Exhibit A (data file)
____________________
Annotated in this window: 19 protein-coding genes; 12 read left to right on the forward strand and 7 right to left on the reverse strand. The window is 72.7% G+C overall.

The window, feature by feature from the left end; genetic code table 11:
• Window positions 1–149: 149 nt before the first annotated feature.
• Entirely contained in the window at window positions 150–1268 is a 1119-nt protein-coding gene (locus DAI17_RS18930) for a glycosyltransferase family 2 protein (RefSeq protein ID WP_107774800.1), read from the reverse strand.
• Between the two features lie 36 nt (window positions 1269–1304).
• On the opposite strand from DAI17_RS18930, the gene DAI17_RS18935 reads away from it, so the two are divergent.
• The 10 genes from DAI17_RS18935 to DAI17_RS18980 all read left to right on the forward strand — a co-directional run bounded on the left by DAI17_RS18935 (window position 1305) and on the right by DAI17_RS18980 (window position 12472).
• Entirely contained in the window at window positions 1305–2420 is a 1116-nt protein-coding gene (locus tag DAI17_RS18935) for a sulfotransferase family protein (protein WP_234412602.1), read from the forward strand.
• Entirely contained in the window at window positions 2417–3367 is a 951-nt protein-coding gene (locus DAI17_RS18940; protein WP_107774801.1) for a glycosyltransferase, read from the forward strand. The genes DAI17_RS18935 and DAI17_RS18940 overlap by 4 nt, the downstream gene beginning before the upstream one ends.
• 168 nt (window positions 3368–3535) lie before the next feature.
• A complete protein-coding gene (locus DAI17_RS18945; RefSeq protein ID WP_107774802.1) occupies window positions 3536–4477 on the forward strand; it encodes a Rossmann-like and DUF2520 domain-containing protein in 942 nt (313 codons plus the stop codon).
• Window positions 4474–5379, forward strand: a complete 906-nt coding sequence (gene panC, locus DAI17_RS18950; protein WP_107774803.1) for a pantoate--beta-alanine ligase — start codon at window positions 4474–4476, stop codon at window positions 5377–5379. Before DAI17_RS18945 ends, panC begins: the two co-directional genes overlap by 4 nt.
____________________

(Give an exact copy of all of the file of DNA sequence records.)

Annotated in this window: 19 protein-coding genes; 12 read left to right on the forward strand and 7 right to left on the reverse strand. The window is 72.7% G+C overall.

The window, feature by feature from the left end; genetic code table 11:
• Window positions 1–149: 149 nt before the first annotated feature.
• Entirely contained in the window at window positions 150–1268 is a 1119-nt protein-coding gene (locus DAI17_RS18930) for a glycosyltransferase family 2 protein (RefSeq protein ID WP_107774800.1), read from the reverse strand.
• Between the two features lie 36 nt (window positions 1269–1304).
• On the opposite strand from DAI17_RS18930, the gene DAI17_RS18935 reads away from it, so the two are divergent.
• The 10 genes from DAI17_RS18935 to DAI17_RS18980 all read left to right on the forward strand — a co-directional run bounded on the left by DAI17_RS18935 (window position 1305) and on the right by DAI17_RS18980 (window position 12472).
• Entirely contained in the window at window positions 1305–2420 is a 1116-nt protein-coding gene (locus tag DAI17_RS18935) for a sulfotransferase family protein (protein WP_234412602.1), read from the forward strand.
• Entirely contained in the window at window positions 2417–3367 is a 951-nt protein-coding gene (locus DAI17_RS18940; protein WP_107774801.1) for a glycosyltransferase, read from the forward strand. The genes DAI17_RS18935 and DAI17_RS18940 overlap by 4 nt, the downstream gene beginning before the upstream one ends.
• 168 nt (window positions 3368–3535) lie before the next feature.
• A complete protein-coding gene (locus DAI17_RS18945; RefSeq protein ID WP_107774802.1) occupies window positions 3536–4477 on the forward strand; it encodes a Rossmann-like and DUF2520 domain-containing protein in 942 nt (313 codons plus the stop codon).
• Window positions 4474–5379, forward strand: a complete 906-nt coding sequence (gene panC, locus DAI17_RS18950; protein WP_107774803.1) for a pantoate--beta-alanine ligase — start codon at window positions 4474–4476, stop codon at window positions 5377–5379. Before DAI17_RS18945 ends, panC begins: the two co-directional genes overlap by 4 nt.